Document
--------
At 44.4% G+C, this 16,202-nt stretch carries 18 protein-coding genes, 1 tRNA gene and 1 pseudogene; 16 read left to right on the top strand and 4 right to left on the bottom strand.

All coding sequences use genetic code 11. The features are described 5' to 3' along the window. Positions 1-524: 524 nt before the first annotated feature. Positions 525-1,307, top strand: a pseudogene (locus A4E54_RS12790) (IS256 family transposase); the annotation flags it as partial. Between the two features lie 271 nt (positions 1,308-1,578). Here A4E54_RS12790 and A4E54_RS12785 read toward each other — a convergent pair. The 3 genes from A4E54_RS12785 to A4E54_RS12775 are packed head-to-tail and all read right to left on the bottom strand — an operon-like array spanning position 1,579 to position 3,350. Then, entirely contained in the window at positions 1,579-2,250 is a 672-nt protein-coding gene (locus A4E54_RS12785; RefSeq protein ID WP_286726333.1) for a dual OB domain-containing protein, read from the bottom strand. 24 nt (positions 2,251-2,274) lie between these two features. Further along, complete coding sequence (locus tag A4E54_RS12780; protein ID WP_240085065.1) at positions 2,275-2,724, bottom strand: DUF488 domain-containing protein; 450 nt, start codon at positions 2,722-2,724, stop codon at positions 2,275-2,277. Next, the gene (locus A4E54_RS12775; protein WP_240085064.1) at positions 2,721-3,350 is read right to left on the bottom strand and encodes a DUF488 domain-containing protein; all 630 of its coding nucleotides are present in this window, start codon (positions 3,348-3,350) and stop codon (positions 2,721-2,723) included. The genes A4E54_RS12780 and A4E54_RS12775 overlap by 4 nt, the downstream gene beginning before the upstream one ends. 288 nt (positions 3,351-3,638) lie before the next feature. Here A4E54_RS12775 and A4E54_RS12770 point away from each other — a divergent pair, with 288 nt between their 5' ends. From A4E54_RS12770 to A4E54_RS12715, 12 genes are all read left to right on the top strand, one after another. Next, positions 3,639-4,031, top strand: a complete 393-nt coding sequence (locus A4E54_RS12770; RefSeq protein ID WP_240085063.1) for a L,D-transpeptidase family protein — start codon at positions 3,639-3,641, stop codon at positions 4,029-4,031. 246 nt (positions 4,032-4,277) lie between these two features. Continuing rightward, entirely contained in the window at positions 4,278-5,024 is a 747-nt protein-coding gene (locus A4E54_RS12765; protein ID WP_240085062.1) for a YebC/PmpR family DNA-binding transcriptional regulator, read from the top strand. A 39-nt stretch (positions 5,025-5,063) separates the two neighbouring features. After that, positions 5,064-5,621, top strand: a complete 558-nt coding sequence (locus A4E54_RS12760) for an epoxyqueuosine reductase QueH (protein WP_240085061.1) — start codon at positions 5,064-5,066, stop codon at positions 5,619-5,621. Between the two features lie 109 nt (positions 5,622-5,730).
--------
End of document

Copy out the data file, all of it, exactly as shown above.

At 44.4% G+C, this 16,202-nt stretch carries 18 protein-coding genes, 1 tRNA gene and 1 pseudogene; 16 read left to right on the top strand and 4 right to left on the bottom strand.

All coding sequences use genetic code 11. The features are described 5' to 3' along the window. Positions 1-524: 524 nt before the first annotated feature. Positions 525-1,307, top strand: a pseudogene (locus A4E54_RS12790) (IS256 family transposase); the annotation flags it as partial. Between the two features lie 271 nt (positions 1,308-1,578). Here A4E54_RS12790 and A4E54_RS12785 read toward each other — a convergent pair. The 3 genes from A4E54_RS12785 to A4E54_RS12775 are packed head-to-tail and all read right to left on the bottom strand — an operon-like array spanning position 1,579 to position 3,350. Then, entirely contained in the window at positions 1,579-2,250 is a 672-nt protein-coding gene (locus A4E54_RS12785; RefSeq protein ID WP_286726333.1) for a dual OB domain-containing protein, read from the bottom strand. 24 nt (positions 2,251-2,274) lie between these two features. Further along, complete coding sequence (locus tag A4E54_RS12780; protein ID WP_240085065.1) at positions 2,275-2,724, bottom strand: DUF488 domain-containing protein; 450 nt, start codon at positions 2,722-2,724, stop codon at positions 2,275-2,277. Next, the gene (locus A4E54_RS12775; protein WP_240085064.1) at positions 2,721-3,350 is read right to left on the bottom strand and encodes a DUF488 domain-containing protein; all 630 of its coding nucleotides are present in this window, start codon (positions 3,348-3,350) and stop codon (positions 2,721-2,723) included. The genes A4E54_RS12780 and A4E54_RS12775 overlap by 4 nt, the downstream gene beginning before the upstream one ends. 288 nt (positions 3,351-3,638) lie before the next feature. Here A4E54_RS12775 and A4E54_RS12770 point away from each other — a divergent pair, with 288 nt between their 5' ends. From A4E54_RS12770 to A4E54_RS12715, 12 genes are all read left to right on the top strand, one after another. Next, positions 3,639-4,031, top strand: a complete 393-nt coding sequence (locus A4E54_RS12770; RefSeq protein ID WP_240085063.1) for a L,D-transpeptidase family protein — start codon at positions 3,639-3,641, stop codon at positions 4,029-4,031. 246 nt (positions 4,032-4,277) lie between these two features. Continuing rightward, entirely contained in the window at positions 4,278-5,024 is a 747-nt protein-coding gene (locus A4E54_RS12765; protein ID WP_240085062.1) for a YebC/PmpR family DNA-binding transcriptional regulator, read from the top strand. A 39-nt stretch (positions 5,025-5,063) separates the two neighbouring features. After that, positions 5,064-5,621, top strand: a complete 558-nt coding sequence (locus A4E54_RS12760) for an epoxyqueuosine reductase QueH (protein WP_240085061.1) — start codon at positions 5,064-5,066, stop codon at positions 5,619-5,621. Between the two features lie 109 nt (positions 5,622-5,730).